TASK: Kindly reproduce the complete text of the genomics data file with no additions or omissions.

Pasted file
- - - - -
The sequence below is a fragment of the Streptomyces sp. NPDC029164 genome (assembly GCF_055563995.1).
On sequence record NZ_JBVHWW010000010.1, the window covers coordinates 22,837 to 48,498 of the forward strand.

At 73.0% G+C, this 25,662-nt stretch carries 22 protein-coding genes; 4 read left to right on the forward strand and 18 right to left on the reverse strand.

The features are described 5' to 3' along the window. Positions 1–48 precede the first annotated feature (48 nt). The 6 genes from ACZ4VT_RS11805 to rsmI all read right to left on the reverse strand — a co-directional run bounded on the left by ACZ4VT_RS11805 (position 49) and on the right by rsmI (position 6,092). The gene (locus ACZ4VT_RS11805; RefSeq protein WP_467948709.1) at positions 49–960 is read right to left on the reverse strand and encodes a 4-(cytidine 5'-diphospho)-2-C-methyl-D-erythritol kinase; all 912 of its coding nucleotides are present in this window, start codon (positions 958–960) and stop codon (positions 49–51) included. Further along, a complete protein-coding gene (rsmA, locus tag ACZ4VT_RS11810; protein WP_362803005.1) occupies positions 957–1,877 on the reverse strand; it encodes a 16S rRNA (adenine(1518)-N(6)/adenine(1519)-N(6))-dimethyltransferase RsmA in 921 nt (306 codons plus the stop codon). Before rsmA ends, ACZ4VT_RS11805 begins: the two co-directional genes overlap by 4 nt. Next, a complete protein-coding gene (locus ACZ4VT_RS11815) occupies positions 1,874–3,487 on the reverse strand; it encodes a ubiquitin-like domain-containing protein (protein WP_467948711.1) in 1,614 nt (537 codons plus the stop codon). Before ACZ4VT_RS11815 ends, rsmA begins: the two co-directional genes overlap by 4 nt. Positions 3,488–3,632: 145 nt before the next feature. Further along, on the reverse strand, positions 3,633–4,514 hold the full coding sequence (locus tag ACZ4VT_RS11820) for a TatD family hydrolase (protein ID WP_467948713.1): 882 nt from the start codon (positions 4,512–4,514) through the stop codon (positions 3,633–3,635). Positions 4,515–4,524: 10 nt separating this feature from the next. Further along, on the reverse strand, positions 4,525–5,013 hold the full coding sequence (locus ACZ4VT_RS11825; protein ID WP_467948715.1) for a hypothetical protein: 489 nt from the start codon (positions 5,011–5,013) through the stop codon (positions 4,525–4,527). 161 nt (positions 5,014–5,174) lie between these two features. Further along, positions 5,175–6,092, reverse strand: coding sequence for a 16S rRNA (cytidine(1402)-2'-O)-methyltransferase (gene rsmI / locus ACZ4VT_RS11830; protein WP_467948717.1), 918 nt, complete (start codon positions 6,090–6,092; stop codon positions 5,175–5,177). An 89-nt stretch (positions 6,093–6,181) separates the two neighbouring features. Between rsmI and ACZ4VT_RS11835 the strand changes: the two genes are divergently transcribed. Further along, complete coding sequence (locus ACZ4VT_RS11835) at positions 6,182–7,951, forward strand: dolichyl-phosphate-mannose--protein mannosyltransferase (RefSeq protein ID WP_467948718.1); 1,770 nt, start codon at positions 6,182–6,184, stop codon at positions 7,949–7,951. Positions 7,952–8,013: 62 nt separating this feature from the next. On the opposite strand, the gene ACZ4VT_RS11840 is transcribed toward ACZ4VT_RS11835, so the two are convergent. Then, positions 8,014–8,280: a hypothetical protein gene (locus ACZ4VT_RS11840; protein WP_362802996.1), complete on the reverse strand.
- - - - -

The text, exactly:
The sequence below is a fragment of the Streptomyces sp. NPDC029164 genome (assembly GCF_055563995.1).
On sequence record NZ_JBVHWW010000010.1, the window covers coordinates 22,837 to 48,498 of the forward strand.

At 73.0% G+C, this 25,662-nt stretch carries 22 protein-coding genes; 4 read left to right on the forward strand and 18 right to left on the reverse strand.

The features are described 5' to 3' along the window. Positions 1–48 precede the first annotated feature (48 nt). The 6 genes from ACZ4VT_RS11805 to rsmI all read right to left on the reverse strand — a co-directional run bounded on the left by ACZ4VT_RS11805 (position 49) and on the right by rsmI (position 6,092). The gene (locus ACZ4VT_RS11805; RefSeq protein WP_467948709.1) at positions 49–960 is read right to left on the reverse strand and encodes a 4-(cytidine 5'-diphospho)-2-C-methyl-D-erythritol kinase; all 912 of its coding nucleotides are present in this window, start codon (positions 958–960) and stop codon (positions 49–51) included. Further along, a complete protein-coding gene (rsmA, locus tag ACZ4VT_RS11810; protein WP_362803005.1) occupies positions 957–1,877 on the reverse strand; it encodes a 16S rRNA (adenine(1518)-N(6)/adenine(1519)-N(6))-dimethyltransferase RsmA in 921 nt (306 codons plus the stop codon). Before rsmA ends, ACZ4VT_RS11805 begins: the two co-directional genes overlap by 4 nt. Next, a complete protein-coding gene (locus ACZ4VT_RS11815) occupies positions 1,874–3,487 on the reverse strand; it encodes a ubiquitin-like domain-containing protein (protein WP_467948711.1) in 1,614 nt (537 codons plus the stop codon). Before ACZ4VT_RS11815 ends, rsmA begins: the two co-directional genes overlap by 4 nt. Positions 3,488–3,632: 145 nt before the next feature. Further along, on the reverse strand, positions 3,633–4,514 hold the full coding sequence (locus tag ACZ4VT_RS11820) for a TatD family hydrolase (protein ID WP_467948713.1): 882 nt from the start codon (positions 4,512–4,514) through the stop codon (positions 3,633–3,635). Positions 4,515–4,524: 10 nt separating this feature from the next. Further along, on the reverse strand, positions 4,525–5,013 hold the full coding sequence (locus ACZ4VT_RS11825; protein ID WP_467948715.1) for a hypothetical protein: 489 nt from the start codon (positions 5,011–5,013) through the stop codon (positions 4,525–4,527). 161 nt (positions 5,014–5,174) lie between these two features. Further along, positions 5,175–6,092, reverse strand: coding sequence for a 16S rRNA (cytidine(1402)-2'-O)-methyltransferase (gene rsmI / locus ACZ4VT_RS11830; protein WP_467948717.1), 918 nt, complete (start codon positions 6,090–6,092; stop codon positions 5,175–5,177). An 89-nt stretch (positions 6,093–6,181) separates the two neighbouring features. Between rsmI and ACZ4VT_RS11835 the strand changes: the two genes are divergently transcribed. Further along, complete coding sequence (locus ACZ4VT_RS11835) at positions 6,182–7,951, forward strand: dolichyl-phosphate-mannose--protein mannosyltransferase (RefSeq protein ID WP_467948718.1); 1,770 nt, start codon at positions 6,182–6,184, stop codon at positions 7,949–7,951. Positions 7,952–8,013: 62 nt separating this feature from the next. On the opposite strand, the gene ACZ4VT_RS11840 is transcribed toward ACZ4VT_RS11835, so the two are convergent. Then, positions 8,014–8,280: a hypothetical protein gene (locus ACZ4VT_RS11840; protein WP_362802996.1), complete on the reverse strand.